Space Surveillance and Tracking - SST Segment
Today, space debris is one of the principal threats to satellites. Our satellite-based infrastructure is essential for a multitude of services on which all of us rely in our daily lives, from meteorology and communications to global transport of goods and passengers.
It is estimated that there are more than 750 000 debris objects larger than 1 cm in Earth orbit, any of which can damage operational satellites. For many missions, the risk of losing a spacecraft through impact with space debris is the third highest, after the risks associated with launch and deployment into orbit.
To avoid collisions with space debris, the orbits of objects in space must be known. This requires a system of sensors comprising, typically, radars, telescopes and laser-ranging stations, and a data centre to process the acquired observation data.
As part of the Space Situational Awareness Programme, ESA is conducting research and developing technologies for systems that can find and track space debris and issue an alert when evasive action may be necessary.
Observing human-made space objects
A Space Surveillance and Tracking (SST) system detects space debris, catalogues debris objects, and determines and predicts the their orbits.
The data generated by an SST system can be used to predict hazards to operational spacecraft, such as a potential collision with a debris object, or to infrastructure on ground, such as from a reentering object.
Most simply, any SST system can be considered as a ‘processing pipeline’ to process observation data acquired by sensors – the telescopes, radars or laser-ranging stations mentioned above – and provide derived applications and services, typically comprising collision warnings.
The central product of an SST system is an object catalogue, which must contain up-to-date orbit information for all objects over a certain size threshold.
In the SSA Programme’s SST ‘segment’, ESA is combining the research and development activities related to hardware, software and networking that support SST.
The core of the SST segment is an updated catalogue, which contains information about the detected objects, such as their orbits and physical properties. To produce such a catalogue, several steps must be executed:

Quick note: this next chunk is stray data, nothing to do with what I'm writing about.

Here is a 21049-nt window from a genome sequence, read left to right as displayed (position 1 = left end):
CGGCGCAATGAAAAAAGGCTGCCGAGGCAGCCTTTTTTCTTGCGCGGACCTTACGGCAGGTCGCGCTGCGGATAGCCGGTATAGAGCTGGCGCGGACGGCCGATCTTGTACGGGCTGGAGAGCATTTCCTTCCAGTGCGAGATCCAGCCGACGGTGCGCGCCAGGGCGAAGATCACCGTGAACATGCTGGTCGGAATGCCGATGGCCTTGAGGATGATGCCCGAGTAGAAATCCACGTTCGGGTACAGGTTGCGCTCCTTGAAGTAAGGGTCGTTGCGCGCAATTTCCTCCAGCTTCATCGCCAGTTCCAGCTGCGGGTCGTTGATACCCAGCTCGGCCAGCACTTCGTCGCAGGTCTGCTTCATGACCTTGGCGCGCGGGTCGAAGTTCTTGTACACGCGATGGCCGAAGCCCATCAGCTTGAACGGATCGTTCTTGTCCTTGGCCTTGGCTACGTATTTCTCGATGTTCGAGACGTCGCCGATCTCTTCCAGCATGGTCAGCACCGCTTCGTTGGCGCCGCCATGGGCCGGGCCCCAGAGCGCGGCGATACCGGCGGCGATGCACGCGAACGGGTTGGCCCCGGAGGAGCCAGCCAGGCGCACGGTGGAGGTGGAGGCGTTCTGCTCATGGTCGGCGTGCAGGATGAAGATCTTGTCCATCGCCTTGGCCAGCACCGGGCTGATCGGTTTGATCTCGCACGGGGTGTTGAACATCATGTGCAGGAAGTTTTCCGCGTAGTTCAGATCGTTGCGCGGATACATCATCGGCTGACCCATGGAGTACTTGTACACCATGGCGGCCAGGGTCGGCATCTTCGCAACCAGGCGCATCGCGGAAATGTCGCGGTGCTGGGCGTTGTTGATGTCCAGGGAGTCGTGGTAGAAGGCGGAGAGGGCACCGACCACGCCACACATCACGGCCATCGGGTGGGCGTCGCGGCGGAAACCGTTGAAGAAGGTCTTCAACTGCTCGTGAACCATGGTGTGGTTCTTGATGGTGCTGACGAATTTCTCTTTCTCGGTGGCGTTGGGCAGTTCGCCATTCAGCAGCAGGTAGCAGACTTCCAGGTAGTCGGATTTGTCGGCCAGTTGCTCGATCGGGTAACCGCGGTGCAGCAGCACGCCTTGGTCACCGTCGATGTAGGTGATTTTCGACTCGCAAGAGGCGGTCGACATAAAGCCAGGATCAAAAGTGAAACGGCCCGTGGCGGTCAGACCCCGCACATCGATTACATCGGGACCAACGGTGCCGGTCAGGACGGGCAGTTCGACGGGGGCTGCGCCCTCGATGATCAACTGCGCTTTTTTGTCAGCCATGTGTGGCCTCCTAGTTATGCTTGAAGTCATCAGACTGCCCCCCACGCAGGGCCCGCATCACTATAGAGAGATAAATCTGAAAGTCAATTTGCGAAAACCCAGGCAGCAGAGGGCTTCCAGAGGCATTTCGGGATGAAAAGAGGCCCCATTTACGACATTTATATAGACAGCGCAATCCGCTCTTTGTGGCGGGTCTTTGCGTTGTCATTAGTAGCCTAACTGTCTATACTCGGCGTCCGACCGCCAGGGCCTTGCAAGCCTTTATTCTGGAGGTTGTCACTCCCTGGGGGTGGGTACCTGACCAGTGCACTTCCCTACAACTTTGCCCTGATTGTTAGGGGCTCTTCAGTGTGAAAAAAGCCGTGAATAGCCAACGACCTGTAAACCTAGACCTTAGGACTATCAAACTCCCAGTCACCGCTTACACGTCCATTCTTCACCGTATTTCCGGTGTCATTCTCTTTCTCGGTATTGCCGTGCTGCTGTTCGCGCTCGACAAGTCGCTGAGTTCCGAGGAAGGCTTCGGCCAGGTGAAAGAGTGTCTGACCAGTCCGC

- Check to see if the detected object is already in the catalogue (correlation)
- Determine (if a new object is detected) or update (for an object already in the catalogue) the orbit from the sensor data (orbit determination)
- Monitor the catalogue data to periodically schedule new observations
Once a catalogue of all detectable objects that orbit Earth has been created and is being maintained, different services can be provided:
- Conjunction predictions: issuing warnings for potential collisions (a 'conjunction event' is a close approach between two objects) between operational spacecraft and space debris
- Fragmentation detection: determine when a fragmentation event has occurred, either due to a collision or due to an explosion (possibly caused by a discarded rocket stage that still contains fuel or charged batteries) and estimate the evolution of the fragment cloud and the associated risks
- Reentry prediction: determine the orbital lifetime and compute the reentry date and trajectory
ESA’s SST team is based at ESOC, the European Space Operations Centre, Darmstadt, Germany, and is working closely with an extensive network of industry experts, sensor operators, scientists and engineers across Europe, supported by additional teams within the Agency.
Since space surveillance is a global concern, the SST segment also works closely with European and international partners. The SST segment is very active in the technical standardisation field, in particular in cooperation with the Consultative Committee for Space Data Systems and the CEN/CENELEC − European Committee for Standardisation.
SST system development overview
During the 2013-16 period of ESA’s SSA programme, prototype SST systems were developed and deployed. Owing to the continuously evolving SST landscape in Europe, the concept of an 'Expert Centre', a central node that would tie together a loose network of sensors, was further defined.
Currently, ESA’s SST segment is focusing on integrating and testing SST software. For the current 2017–20 period, establishing a community approach for the SST core software is foreseen.
ESA’s SST core software consists of:
Back-end data processing:
– A data processing chain, from observations to orbits
– Sensor planning system – schedules observations
– Object database
– Reentry Prediction System
– Fragmentation Analysis System
– Conjunction Prediction System
– Catalogue Query System
Further information on the components is available via https://sst.ssa.esa.int.
SST segment activities 2017-20
Based upon progress within the SSA programme during 2009-16, the following main areas will be in the focus of the SST segment for 2017–20:
- Further develop SST networking technologies and conduct additional qualifications of national assets, including radars, optical telescopes and laser-ranging systems
- SST data processing and application development, following a ‘community approach’ to the SST core software, which helps avoid duplication, ensure interoperability and reduce cost while allowing closed-source national tailoring according to specific needs
- SST sensor development, primarily on the ground, but also addressing further conceptualising of a space-based optical telescope as a hosted payload or a demo mission
- Simulate the performance of SST architectures and develop data exchange standards
- Cooperation with the EU and international partners
These activities are being carried out in a step-wise approach, seeking to correctly understand the conditions needed for each subsequent step and reducing the potential risk on time, scope and financing as the programme progresses.
Last update: 11 November 2017